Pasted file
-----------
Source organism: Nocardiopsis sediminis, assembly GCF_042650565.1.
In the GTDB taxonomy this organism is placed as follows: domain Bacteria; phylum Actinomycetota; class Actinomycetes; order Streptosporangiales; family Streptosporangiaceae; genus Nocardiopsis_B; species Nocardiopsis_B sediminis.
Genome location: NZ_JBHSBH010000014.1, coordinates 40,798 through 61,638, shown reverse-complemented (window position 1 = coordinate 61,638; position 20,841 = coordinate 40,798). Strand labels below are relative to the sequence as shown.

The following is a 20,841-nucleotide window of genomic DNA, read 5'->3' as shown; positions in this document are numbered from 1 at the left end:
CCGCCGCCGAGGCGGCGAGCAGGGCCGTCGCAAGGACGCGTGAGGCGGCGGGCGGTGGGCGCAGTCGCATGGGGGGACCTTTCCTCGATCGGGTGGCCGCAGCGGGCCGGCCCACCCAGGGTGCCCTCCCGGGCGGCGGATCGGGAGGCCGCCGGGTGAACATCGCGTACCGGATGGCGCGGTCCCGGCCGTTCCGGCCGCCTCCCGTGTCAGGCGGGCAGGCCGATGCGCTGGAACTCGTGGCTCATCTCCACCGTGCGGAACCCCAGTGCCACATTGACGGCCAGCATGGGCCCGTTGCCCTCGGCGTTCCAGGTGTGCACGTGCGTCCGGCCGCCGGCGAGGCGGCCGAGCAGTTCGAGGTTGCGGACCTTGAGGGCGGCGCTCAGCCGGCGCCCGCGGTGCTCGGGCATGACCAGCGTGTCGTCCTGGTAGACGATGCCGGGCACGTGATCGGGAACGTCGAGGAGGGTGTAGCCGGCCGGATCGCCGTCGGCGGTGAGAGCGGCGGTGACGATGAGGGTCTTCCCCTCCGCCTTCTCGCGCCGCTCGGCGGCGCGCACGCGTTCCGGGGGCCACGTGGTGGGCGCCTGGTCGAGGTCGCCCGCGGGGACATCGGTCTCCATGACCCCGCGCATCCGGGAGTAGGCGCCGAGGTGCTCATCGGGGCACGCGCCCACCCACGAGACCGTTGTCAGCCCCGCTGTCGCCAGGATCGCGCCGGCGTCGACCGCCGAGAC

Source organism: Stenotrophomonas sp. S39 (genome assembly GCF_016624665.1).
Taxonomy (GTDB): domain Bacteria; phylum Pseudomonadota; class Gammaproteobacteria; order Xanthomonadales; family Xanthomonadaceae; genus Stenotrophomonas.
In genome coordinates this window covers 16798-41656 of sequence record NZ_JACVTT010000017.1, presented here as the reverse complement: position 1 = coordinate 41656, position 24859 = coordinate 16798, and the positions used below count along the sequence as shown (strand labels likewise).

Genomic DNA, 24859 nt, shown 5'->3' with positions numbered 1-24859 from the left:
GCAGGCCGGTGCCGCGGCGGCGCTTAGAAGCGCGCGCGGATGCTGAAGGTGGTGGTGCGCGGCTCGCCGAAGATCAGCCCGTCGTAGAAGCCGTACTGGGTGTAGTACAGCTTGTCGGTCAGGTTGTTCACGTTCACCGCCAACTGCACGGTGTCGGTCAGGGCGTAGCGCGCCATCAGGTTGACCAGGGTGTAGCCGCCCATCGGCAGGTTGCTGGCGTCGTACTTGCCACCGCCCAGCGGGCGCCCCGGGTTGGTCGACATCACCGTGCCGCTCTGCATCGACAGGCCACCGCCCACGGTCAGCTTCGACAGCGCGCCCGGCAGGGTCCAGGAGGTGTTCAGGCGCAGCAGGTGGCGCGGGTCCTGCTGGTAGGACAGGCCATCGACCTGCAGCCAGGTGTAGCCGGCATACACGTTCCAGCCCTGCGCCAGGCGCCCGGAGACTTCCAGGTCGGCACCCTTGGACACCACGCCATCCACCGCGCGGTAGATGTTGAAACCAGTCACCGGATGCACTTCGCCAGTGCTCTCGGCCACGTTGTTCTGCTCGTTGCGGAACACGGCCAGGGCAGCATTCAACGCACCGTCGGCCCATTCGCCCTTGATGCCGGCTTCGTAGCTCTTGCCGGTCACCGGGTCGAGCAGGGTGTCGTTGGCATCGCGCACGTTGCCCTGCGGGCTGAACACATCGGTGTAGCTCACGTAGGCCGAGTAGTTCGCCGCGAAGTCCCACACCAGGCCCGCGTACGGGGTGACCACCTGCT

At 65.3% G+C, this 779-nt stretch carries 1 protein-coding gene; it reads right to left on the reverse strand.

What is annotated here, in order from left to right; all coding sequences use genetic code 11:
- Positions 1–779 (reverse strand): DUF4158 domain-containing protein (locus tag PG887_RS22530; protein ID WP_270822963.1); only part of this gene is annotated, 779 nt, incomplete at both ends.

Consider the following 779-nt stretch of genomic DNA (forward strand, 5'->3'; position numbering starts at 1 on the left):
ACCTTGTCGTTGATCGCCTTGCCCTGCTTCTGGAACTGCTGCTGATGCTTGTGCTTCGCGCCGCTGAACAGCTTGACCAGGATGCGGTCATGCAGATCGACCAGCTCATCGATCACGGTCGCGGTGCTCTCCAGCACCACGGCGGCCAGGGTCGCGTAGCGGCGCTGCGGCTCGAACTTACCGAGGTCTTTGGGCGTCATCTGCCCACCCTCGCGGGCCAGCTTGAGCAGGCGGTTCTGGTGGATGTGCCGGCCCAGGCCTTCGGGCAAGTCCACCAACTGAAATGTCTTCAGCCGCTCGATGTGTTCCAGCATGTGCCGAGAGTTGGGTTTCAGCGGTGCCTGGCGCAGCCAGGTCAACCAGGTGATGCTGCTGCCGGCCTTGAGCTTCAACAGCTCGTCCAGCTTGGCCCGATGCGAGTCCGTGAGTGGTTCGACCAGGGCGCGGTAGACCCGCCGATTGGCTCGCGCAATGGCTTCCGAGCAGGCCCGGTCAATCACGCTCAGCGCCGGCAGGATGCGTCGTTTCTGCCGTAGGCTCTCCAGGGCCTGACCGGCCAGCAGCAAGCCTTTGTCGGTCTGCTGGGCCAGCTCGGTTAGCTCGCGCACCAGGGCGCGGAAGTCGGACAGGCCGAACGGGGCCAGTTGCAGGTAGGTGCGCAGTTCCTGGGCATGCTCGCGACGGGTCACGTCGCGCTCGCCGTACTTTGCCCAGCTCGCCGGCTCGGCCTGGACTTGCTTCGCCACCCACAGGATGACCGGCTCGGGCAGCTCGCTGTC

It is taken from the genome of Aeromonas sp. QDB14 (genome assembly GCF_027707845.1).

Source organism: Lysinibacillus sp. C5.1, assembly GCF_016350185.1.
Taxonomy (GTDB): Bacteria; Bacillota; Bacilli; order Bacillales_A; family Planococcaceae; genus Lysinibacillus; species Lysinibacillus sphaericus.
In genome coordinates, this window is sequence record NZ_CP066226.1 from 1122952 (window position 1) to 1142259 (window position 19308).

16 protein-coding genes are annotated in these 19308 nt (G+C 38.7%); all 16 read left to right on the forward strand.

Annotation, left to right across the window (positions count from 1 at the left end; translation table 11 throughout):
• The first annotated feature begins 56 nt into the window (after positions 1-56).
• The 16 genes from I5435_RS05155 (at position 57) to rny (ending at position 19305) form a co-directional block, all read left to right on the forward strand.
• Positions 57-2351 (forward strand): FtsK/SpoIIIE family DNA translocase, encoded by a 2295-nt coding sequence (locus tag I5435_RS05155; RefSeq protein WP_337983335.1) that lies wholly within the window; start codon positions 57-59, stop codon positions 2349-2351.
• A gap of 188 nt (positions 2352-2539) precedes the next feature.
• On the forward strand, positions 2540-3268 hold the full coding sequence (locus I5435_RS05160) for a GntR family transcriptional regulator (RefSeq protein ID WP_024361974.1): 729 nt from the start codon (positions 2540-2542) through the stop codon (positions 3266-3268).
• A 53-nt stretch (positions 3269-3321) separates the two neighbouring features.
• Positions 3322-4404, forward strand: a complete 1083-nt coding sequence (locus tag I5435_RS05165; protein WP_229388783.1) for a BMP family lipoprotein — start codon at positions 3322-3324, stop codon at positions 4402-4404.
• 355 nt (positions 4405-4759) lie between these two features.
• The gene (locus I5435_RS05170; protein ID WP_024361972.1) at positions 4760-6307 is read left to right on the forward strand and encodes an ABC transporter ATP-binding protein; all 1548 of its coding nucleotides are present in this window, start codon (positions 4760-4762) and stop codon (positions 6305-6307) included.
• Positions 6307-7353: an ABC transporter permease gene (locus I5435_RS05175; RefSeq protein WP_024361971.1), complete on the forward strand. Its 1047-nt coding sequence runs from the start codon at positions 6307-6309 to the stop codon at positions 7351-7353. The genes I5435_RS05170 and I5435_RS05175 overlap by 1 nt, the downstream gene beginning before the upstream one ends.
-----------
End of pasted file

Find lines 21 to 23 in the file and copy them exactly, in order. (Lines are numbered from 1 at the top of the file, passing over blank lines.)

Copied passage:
Annotation, left to right across the window (positions count from 1 at the left end; translation table 11 throughout):
• The first annotated feature begins 56 nt into the window (after positions 1-56).
• The 16 genes from I5435_RS05155 (at position 57) to rny (ending at position 19305) form a co-directional block, all read left to right on the forward strand.